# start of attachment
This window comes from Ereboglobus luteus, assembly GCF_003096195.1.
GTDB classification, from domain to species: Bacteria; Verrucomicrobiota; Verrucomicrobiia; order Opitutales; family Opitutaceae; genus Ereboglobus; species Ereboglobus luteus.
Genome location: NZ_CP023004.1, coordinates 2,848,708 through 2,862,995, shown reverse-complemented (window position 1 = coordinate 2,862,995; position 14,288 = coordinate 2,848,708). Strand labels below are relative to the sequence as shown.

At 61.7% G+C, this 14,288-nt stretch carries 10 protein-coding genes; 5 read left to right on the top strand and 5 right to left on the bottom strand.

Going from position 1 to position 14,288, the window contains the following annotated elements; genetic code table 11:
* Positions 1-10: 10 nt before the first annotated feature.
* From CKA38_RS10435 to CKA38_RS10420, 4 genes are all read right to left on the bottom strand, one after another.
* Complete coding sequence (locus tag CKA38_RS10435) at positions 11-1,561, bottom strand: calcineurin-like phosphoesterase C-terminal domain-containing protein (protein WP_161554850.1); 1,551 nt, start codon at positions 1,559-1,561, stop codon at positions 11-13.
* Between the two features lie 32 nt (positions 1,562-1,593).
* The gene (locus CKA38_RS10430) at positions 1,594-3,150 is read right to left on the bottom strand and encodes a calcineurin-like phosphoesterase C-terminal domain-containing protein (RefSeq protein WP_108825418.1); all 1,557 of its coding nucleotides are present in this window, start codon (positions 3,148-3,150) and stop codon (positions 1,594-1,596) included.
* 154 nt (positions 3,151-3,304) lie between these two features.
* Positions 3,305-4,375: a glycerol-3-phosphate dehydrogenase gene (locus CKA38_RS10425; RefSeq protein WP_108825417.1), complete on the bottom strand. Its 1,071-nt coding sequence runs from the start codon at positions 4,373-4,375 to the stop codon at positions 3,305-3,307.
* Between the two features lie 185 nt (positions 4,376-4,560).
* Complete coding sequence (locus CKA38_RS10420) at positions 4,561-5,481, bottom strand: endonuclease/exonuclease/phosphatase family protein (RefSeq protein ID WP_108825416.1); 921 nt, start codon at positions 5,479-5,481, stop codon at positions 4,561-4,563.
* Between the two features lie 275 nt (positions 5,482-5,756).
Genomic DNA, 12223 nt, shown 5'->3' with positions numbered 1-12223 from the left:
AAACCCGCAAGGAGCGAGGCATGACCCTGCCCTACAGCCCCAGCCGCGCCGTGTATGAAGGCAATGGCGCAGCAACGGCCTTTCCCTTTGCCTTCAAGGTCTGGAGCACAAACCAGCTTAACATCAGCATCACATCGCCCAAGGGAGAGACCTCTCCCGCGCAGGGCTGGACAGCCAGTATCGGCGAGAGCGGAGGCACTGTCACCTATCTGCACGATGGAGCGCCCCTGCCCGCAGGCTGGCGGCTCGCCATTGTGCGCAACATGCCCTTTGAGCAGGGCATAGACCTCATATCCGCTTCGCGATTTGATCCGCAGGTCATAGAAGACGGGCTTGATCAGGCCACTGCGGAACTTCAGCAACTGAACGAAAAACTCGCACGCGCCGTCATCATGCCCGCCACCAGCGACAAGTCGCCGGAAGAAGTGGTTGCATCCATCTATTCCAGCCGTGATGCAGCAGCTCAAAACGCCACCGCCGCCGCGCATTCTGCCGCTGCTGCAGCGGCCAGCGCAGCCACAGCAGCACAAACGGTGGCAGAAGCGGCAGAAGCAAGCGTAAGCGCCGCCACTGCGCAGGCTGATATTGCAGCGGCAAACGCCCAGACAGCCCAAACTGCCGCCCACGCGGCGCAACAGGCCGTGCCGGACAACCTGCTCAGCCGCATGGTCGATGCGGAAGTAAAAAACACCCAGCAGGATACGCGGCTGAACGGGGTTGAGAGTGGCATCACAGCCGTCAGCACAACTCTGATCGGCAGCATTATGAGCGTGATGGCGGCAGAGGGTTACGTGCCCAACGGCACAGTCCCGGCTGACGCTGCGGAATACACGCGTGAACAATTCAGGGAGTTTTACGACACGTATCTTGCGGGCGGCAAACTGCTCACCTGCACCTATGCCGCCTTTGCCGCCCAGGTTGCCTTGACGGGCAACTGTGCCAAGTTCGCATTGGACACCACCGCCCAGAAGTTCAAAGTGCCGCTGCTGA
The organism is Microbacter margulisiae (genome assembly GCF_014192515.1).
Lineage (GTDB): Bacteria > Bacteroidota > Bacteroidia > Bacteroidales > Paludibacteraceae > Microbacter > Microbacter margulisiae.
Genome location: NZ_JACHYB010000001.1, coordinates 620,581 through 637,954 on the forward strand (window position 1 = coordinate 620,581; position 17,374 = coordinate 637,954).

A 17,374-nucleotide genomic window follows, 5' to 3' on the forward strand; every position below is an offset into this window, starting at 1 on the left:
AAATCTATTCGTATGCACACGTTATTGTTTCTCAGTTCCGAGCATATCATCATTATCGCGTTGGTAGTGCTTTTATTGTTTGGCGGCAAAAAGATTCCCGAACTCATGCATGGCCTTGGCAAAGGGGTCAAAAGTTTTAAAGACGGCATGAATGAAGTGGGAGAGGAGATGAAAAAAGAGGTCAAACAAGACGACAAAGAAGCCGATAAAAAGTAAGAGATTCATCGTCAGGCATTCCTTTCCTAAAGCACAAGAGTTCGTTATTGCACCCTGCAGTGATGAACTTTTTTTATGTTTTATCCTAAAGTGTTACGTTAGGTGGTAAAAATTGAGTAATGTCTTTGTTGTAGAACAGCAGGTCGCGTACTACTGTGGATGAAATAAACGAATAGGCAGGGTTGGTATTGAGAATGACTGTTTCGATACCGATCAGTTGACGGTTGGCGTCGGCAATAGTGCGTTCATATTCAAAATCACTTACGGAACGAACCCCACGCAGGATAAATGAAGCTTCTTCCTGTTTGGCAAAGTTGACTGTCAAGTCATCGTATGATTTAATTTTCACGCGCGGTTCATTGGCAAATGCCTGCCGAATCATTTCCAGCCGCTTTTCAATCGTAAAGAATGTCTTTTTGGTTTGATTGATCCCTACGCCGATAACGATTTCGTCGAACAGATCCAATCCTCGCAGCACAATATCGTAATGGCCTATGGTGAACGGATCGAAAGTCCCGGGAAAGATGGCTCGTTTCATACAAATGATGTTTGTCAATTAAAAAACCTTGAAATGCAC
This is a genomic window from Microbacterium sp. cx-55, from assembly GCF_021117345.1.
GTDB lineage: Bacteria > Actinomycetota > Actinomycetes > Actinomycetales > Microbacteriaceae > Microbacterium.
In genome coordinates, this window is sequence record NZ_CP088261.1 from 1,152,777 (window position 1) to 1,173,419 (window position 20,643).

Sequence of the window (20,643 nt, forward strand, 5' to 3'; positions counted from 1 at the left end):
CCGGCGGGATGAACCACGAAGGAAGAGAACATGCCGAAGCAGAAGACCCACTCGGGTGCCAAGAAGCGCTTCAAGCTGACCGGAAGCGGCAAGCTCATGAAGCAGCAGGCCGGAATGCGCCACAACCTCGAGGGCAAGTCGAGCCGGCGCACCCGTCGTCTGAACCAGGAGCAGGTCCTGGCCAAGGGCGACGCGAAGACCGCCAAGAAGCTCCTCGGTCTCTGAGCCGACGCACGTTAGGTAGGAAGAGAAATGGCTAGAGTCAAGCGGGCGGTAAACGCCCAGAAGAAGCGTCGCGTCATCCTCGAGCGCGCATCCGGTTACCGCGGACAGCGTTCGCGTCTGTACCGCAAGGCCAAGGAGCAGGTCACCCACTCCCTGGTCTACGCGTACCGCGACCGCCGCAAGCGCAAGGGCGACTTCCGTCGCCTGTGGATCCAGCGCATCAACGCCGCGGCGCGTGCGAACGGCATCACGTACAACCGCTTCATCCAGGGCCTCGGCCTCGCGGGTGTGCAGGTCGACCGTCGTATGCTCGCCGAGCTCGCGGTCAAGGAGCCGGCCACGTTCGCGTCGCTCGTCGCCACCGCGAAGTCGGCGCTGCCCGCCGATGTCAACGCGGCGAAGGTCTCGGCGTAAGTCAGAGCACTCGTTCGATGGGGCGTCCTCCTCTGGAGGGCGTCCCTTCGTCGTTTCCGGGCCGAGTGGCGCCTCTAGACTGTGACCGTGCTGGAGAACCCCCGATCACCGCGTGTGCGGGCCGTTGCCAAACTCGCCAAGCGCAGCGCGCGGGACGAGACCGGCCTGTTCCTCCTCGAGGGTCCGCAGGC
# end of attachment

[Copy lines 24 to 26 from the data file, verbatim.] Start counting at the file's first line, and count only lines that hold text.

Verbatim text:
GTDB lineage: Bacteria > Actinomycetota > Actinomycetes > Actinomycetales > Microbacteriaceae > Microbacterium.
In genome coordinates, this window is sequence record NZ_CP088261.1 from 1,152,777 (window position 1) to 1,173,419 (window position 20,643).

Sequence of the window (20,643 nt, forward strand, 5' to 3'; positions counted from 1 at the left end):